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9 Welfare benefits

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1. Introduction

2. If you have a low income

3. If you are having a baby or adopting a child

If you have a job, you may get Statutory Maternity Pay (SMP) or Statutory Adoption Pay (SAP) from your employer. These benefits are the minimum amount that an employer has to pay you while you are off work having a baby or when you have just adopted a child. Whether you can get these benefits depends on how much you earn and how long you have been working. You can claim SMP or SAP for up to 26 weeks. If you do not qualify for SMP, you may be able to claim Maternity Allowance instead from the Department for Work and Pensions.

You may be able to claim Statutory Paternity Pay for up to two weeks' paternity leave if:

  • you are the father of a new baby and you will have some responsibility for the raising of the child; or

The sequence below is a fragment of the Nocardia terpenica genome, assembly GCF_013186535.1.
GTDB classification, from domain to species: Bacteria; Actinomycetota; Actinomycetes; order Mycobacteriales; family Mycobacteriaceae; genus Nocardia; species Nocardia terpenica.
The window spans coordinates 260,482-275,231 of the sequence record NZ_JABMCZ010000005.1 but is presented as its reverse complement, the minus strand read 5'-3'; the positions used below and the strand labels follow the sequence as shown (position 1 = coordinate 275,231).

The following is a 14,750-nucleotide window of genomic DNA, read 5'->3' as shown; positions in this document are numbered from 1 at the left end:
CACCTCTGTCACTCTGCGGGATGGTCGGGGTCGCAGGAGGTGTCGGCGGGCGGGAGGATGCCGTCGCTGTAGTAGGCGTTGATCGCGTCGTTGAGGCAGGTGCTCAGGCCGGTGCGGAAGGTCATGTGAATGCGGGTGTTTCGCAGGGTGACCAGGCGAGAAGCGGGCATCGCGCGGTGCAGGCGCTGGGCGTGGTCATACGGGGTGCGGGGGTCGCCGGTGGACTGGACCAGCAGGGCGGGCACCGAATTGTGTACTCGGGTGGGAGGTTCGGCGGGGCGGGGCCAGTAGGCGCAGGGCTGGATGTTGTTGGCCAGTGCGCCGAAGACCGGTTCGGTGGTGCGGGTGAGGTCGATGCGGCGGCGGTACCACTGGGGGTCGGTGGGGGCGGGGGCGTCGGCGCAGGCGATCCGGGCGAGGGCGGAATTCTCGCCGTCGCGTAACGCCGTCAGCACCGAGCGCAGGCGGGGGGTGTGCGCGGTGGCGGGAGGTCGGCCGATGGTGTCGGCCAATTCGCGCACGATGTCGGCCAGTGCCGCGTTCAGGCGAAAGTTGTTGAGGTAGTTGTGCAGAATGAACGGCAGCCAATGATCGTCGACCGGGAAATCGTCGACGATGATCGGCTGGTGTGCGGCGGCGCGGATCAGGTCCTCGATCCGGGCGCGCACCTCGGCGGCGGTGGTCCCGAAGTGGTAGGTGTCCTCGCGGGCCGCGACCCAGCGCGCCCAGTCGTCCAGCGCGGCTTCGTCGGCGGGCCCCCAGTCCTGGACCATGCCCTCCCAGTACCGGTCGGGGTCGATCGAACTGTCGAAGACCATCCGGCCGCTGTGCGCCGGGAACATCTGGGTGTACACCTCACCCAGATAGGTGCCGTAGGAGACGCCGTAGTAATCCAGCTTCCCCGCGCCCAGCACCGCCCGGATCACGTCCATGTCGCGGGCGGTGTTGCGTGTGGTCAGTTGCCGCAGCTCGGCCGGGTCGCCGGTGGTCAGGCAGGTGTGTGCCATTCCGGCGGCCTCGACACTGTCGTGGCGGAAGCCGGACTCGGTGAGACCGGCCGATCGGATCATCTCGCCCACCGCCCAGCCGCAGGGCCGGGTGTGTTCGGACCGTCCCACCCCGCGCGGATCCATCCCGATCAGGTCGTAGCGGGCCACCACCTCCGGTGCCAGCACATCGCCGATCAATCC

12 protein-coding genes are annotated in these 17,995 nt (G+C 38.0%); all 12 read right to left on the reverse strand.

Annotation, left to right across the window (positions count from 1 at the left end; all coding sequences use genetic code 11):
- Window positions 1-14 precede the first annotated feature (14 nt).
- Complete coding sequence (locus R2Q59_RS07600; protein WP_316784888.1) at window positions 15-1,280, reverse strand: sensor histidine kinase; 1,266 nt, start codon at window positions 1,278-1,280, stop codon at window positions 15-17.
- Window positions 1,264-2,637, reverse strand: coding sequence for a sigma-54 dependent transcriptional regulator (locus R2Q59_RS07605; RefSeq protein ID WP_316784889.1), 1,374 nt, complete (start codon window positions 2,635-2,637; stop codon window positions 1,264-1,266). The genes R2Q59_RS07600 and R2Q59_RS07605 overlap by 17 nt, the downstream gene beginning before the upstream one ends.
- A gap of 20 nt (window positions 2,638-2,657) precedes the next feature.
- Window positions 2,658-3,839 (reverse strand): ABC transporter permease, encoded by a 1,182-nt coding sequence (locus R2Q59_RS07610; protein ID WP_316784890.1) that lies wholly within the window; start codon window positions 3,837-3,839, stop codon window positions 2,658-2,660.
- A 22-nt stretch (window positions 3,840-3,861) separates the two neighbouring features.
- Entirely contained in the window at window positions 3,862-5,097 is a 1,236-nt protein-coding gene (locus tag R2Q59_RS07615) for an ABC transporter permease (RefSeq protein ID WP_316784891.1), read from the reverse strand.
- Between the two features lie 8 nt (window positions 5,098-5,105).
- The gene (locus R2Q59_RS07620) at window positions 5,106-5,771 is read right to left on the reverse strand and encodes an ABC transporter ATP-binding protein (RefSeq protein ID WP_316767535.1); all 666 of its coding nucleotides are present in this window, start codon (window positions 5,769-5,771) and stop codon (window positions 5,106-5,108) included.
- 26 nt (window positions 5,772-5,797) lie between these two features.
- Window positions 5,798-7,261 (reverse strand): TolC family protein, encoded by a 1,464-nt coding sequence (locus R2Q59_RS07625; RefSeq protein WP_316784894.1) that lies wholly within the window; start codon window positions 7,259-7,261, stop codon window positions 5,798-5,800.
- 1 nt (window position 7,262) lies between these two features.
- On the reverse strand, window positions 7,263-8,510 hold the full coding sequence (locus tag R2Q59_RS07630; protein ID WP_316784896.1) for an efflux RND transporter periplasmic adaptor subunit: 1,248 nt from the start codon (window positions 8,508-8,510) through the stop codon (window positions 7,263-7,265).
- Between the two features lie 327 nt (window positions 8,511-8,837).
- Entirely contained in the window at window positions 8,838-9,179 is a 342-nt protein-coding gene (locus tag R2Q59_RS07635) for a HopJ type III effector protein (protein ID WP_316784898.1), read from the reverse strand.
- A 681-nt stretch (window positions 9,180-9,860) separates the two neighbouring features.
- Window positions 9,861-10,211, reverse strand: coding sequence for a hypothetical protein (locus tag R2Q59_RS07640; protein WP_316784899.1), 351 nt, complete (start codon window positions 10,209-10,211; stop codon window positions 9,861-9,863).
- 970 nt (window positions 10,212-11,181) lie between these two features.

• your partner (including a same-sex partner) has recently given birth or adopted a baby, and you will both be responsible for raising the child.

Your entitlement to Statutory Paternity Pay depends on:

  • your earnings; and
  • how long you have been working.

If you are not the biological father of the child, you can get Statutory Paternity Pay only if you live with the mother or adopter and the child.

For more information about what you may be able to receive from your employer if you are having a baby or adopting, see the CLS Direct leaflet, ‘Employment’.

Pregnant women can get free prescriptions and dental treatment. If you are on a low income and getting certain benefits or tax credits, you may also qualify for a lump-sum (one-off) payment called a Sure Start Maternity Grant. You must claim this within three months of your child being born, though you can claim before you give birth.

4. If you have children to look after

5. If you are unemployed

6. If you are ill and can't work

7. If you have a disability

8. If you are just starting work

9. If you have retired or are about to retire

10. If your husband, wife or civil partner dies

11. Where do I claim?

12. What must I do when I claim?

13. What if I disagree with a decision about my claim?

14. What if I've been badly treated?

15. The Human Rights Act

16. Further help

17. About this leaflet







This leaflet is published by the Legal Services Commission (LSC). It was written in association with Rachel Hadwen, a specialist in welfare rights.

Leaflet Version: April 2019




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